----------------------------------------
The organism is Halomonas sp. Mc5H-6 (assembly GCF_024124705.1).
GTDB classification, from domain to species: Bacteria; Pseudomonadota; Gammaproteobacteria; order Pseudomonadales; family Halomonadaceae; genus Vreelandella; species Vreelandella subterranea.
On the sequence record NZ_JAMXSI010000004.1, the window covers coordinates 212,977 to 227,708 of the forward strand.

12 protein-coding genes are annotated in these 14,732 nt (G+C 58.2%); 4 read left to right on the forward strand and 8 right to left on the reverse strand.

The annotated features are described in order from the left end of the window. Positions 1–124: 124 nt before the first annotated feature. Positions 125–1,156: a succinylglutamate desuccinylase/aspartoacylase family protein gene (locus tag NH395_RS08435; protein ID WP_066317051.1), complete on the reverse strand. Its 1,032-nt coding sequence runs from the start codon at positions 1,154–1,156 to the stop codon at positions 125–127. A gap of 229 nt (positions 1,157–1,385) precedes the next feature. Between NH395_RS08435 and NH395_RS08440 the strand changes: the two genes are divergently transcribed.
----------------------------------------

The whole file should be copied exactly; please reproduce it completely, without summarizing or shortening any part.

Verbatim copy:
The organism is Halomonas sp. Mc5H-6 (assembly GCF_024124705.1).
GTDB classification, from domain to species: Bacteria; Pseudomonadota; Gammaproteobacteria; order Pseudomonadales; family Halomonadaceae; genus Vreelandella; species Vreelandella subterranea.
On the sequence record NZ_JAMXSI010000004.1, the window covers coordinates 212,977 to 227,708 of the forward strand.

12 protein-coding genes are annotated in these 14,732 nt (G+C 58.2%); 4 read left to right on the forward strand and 8 right to left on the reverse strand.

The annotated features are described in order from the left end of the window. Positions 1–124: 124 nt before the first annotated feature. Positions 125–1,156: a succinylglutamate desuccinylase/aspartoacylase family protein gene (locus tag NH395_RS08435; protein ID WP_066317051.1), complete on the reverse strand. Its 1,032-nt coding sequence runs from the start codon at positions 1,154–1,156 to the stop codon at positions 125–127. A gap of 229 nt (positions 1,157–1,385) precedes the next feature. Between NH395_RS08435 and NH395_RS08440 the strand changes: the two genes are divergently transcribed.